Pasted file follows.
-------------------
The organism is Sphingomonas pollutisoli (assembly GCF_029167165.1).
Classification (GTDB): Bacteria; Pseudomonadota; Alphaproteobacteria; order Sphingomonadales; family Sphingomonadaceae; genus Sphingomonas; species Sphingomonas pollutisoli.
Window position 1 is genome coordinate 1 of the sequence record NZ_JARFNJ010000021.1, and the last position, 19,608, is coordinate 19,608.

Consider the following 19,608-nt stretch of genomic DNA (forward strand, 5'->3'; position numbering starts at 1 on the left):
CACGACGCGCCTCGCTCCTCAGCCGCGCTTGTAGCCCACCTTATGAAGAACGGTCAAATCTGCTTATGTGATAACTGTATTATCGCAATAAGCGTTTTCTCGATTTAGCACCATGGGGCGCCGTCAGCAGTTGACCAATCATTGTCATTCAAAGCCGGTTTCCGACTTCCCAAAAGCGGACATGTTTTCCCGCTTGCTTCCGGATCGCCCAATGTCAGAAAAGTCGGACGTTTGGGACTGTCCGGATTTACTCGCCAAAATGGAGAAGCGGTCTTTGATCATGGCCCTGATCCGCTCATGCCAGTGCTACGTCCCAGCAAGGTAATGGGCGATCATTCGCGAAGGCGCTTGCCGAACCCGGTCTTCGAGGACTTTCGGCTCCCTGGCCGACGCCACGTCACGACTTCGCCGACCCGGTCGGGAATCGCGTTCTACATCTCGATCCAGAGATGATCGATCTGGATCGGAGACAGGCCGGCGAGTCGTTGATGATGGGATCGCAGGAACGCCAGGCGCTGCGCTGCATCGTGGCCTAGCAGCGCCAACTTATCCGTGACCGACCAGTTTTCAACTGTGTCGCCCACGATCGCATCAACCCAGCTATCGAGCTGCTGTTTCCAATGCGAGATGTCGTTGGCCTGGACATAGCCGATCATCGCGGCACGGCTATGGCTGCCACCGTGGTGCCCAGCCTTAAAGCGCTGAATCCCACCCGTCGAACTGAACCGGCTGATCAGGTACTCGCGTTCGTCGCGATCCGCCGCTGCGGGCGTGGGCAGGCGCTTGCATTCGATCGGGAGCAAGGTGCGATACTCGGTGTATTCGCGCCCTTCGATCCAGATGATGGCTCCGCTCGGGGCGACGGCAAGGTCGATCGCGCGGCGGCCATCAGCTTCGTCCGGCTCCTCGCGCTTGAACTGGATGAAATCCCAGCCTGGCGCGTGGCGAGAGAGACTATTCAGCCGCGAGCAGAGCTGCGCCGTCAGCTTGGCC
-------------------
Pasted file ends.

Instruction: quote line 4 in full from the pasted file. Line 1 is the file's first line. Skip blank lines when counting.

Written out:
Consider the following 19,608-nt stretch of genomic DNA (forward strand, 5'->3'; position numbering starts at 1 on the left):